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50 Shades of Grey reading by a Sex and Relationship Educator

Thoughts on how SRE workers may have to respond to it with young people. 

I have just finished reading 50 shades of grey. As a youth worker and sex and relationship educator I felt it was important to have an informed opinion before September when teenagers/young people might ask me questions in lessons and youth clubs. I'm a little behind the trend but spending 12 weeks travelling did take me out of touch. I have always thought it is crucial to read a book itself before commenting on it. So even though it is not my typical book I thought it was important to read it. 

To be clear this book was not written for young people, it is not meant to be read by young people and I don't believe E. L. James would be happy for young people to read it. But in my experience young people love to consume (watch, read, listen) media that adults do not want them to read. Either as a form of sexual exploration or out of rebellion or for many other reasons young people have always wanted what is banned. The New York Post also has posted this story about Teenagers reading 50 Shades. I don't know if any young people will ever ask me a question directly about this book but I would be very surprised if I don't start getting more questions about bondage, discipline and submissive sex by some young people. 

This is not a literature review their are many blogs that have done that (for example Terrible line from 50 shades and Book Review), this is about how I believe this book represents sex and relationships and possibly how young people might be impacted by it. Just like visual pornography I am concerned that young people viewing material created for adults can have a negative impact.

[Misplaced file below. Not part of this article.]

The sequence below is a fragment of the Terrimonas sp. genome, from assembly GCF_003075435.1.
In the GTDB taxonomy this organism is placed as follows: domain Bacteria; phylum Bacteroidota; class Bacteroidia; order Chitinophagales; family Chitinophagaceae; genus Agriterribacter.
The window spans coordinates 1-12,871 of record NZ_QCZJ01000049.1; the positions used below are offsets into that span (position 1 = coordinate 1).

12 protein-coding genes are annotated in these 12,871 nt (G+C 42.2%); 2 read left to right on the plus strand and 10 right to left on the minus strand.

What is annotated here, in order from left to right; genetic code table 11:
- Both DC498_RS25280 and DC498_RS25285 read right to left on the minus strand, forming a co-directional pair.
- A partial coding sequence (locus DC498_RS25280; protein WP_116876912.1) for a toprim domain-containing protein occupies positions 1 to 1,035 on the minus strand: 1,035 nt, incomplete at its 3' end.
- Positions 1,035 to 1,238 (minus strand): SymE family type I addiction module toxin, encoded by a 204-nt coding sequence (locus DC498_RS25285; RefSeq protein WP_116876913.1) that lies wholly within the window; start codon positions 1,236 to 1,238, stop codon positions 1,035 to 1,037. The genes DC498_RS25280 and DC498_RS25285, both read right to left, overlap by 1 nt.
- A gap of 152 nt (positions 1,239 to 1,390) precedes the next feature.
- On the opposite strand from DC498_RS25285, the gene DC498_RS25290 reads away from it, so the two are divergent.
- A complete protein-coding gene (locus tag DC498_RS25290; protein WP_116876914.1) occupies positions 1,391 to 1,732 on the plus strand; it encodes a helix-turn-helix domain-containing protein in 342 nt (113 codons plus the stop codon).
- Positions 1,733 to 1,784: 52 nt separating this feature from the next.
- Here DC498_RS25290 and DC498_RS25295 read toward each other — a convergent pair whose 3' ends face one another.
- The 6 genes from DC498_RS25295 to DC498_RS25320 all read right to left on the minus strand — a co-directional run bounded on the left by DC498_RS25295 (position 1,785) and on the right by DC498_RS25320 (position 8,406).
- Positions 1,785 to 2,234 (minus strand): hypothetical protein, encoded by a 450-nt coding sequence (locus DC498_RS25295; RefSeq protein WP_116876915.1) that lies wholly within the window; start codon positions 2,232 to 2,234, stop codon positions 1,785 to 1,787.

For those who have not read the book, Wikipedia offers this summary "Set largely in Seattle, it is the first instalment in a trilogy that traces the deepening relationship between a college graduate, Anastasia Steele, and a young business magnate, Christian Grey. It is notable for its explicitly erotic scenes featuring elements of sexual practices involving bondage/discipline, dominance/submission, sadism/masochism." Anastasia is presented as a virgin who has never even been attracted to a man but falls madly for Christian. Christian is presented as a strong willed successful business man with intimacy issues. I have picked out a few points that concern me.

Saying "yes" when the mind says "not sure"

Early in the book Anastasia had just given her first blow job in her life to Christian Grey and she thinks. "Ehh I'm not sure about this but one look at him and I don't care." This stands against what we teach as healthy relationships. Sexual acts should not be a case of doing something you're not sure of to try and please your partner. The impression that it is "OK" or even desirable to sacrifice their own concerns/worries in an attempt to get or keep a partner is dangerous. We try to encourage young people to make intelligent informed choices, not letting their hormones rule their head. I choose one quote but this theme flows through the story.